I'm a long distance runner. I ran track and cross-country in college, and I've run two marathons since. I'm currently training for the next. Distance running fills a void for me, because I find myself with little time in my day-to-day life for the daydreaming that is, I think, an essential part of writing. A nice six-mile run gives me the chance to go internal for a bit, let my mind wander.
I have a Nike t-shirt I wear that says: "If you started running when you started talking about it, you'd be done by now". It's true, the hardest part of running is often stopping, finding athletic socks, my iPod and my keys, and making it out the door. I love to talk running (obviously), but all the anecdotes from the past don't count for much if I don't hit the streets today.
Writing is the same - it's often easier to talk about than to do. It can be much more fun to tell someone your story's plot and to describe your beloved characters than to sit at your keyboard by yourself re-writing that damn paragraph four times because it just doesn't work quite right. And just like with running, there are a million other distractions that can keep you from getting out the proverbial door. When I hit a rough scene, I sometimes find myself thinking, "Wow, I should really put a load of laundry in/tidy the living room/start my homework/go for a run/update my blog".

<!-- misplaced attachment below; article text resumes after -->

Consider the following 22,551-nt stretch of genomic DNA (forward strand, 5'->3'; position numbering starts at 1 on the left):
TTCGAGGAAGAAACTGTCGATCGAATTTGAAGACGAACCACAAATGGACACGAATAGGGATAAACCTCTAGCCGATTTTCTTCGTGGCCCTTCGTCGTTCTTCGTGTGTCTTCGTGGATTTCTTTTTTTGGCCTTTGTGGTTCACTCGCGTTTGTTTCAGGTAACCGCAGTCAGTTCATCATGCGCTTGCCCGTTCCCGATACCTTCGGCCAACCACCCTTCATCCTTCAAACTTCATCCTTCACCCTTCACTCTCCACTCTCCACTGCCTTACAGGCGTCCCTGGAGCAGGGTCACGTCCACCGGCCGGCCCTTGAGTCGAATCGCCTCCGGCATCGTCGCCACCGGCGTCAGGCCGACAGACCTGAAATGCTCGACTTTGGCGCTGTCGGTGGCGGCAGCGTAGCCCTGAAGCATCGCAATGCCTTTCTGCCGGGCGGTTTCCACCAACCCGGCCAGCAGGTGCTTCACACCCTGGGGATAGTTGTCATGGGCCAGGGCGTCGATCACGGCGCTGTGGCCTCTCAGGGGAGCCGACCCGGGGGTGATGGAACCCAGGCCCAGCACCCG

I think I'm going to tape a post-it note to my computer that says, "If you started writing..."
1 hour ago